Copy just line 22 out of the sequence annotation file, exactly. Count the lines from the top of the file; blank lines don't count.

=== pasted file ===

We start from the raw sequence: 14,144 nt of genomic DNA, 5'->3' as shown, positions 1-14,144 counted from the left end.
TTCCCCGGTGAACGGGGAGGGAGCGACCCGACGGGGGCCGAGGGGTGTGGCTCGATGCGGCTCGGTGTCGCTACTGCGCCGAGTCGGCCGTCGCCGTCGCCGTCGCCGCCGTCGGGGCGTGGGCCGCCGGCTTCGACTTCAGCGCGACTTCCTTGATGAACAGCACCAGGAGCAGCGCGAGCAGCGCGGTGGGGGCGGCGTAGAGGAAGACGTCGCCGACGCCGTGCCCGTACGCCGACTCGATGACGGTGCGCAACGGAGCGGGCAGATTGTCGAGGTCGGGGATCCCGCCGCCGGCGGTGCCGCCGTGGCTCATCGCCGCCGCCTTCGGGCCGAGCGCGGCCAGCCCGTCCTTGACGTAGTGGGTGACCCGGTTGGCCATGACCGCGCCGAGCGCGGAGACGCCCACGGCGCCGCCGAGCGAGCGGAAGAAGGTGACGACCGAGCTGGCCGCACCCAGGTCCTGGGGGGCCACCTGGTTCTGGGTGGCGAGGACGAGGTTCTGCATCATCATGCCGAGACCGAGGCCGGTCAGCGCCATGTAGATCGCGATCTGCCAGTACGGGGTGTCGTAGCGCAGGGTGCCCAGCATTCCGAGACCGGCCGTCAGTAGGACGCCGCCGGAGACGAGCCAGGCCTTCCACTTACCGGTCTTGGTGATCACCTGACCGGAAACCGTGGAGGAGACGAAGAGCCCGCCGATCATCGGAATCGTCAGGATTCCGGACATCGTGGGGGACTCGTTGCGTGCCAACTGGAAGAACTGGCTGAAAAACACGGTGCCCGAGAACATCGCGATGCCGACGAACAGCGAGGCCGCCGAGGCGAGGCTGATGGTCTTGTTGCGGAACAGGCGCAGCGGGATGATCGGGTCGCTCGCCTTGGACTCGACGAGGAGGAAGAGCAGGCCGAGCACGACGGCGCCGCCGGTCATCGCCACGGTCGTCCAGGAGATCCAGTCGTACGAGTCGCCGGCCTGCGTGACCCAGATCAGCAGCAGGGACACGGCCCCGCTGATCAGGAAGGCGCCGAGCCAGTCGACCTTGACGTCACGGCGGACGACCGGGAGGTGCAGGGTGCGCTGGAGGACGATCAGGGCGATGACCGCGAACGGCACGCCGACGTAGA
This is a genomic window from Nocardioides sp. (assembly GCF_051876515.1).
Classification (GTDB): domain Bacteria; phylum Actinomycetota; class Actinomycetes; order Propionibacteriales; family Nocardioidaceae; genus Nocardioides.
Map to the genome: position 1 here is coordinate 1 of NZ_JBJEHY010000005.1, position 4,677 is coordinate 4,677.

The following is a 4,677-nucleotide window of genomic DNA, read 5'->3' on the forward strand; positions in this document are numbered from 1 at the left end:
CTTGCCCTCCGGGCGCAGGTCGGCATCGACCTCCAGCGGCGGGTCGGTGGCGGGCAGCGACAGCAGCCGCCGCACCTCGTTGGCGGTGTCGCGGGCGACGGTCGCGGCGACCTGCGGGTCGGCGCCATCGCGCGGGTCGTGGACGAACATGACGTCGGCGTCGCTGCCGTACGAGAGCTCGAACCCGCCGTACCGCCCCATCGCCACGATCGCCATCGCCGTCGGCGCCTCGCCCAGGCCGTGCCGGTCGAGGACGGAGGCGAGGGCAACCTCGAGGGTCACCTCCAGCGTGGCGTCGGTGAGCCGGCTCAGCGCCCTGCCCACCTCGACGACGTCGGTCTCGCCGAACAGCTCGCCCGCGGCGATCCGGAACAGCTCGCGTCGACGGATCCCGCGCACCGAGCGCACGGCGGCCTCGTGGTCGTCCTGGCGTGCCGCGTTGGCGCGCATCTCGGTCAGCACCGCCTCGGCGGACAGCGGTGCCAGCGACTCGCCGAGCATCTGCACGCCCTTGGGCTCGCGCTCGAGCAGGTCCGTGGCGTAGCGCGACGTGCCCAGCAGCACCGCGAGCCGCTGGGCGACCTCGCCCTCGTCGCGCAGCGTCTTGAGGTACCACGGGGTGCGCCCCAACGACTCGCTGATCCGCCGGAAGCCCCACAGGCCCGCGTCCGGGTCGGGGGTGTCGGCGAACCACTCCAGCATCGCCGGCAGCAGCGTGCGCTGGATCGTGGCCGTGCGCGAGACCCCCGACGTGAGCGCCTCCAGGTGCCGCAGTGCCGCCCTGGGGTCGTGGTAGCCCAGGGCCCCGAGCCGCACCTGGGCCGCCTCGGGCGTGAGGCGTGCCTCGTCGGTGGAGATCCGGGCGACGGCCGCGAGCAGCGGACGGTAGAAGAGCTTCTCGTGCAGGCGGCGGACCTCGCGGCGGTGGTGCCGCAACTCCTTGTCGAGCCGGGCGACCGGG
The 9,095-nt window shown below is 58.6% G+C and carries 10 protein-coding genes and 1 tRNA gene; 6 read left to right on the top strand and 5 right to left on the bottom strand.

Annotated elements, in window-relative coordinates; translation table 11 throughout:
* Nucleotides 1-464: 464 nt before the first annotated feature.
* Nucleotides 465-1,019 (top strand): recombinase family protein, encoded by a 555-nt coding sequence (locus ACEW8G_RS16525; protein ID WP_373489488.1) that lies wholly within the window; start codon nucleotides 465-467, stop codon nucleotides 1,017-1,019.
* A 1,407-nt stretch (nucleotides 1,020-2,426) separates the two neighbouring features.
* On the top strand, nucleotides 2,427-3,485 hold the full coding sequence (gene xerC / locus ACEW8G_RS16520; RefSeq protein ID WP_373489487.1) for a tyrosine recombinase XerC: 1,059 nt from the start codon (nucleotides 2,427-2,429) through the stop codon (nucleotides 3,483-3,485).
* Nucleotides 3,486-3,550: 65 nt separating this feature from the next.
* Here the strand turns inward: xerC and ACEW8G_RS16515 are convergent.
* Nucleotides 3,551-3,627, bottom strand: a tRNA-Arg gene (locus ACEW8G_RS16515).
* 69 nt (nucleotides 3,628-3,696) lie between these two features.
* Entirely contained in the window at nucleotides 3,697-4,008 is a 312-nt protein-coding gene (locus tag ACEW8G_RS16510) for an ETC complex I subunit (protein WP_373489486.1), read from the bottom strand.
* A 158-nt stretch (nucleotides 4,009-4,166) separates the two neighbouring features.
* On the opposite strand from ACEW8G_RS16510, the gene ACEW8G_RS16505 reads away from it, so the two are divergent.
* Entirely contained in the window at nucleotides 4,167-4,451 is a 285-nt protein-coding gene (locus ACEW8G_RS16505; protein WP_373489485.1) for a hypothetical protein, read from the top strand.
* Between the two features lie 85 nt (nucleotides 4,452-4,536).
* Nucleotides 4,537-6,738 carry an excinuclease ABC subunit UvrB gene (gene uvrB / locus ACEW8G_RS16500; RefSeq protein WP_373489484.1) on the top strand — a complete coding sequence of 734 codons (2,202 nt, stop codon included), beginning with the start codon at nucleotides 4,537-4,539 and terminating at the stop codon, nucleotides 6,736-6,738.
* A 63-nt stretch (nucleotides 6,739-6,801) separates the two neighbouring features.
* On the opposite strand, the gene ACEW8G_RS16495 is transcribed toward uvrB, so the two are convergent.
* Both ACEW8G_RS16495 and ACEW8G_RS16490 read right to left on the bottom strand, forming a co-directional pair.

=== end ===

* Between the two features lie 85 nt (nucleotides 4,452-4,536).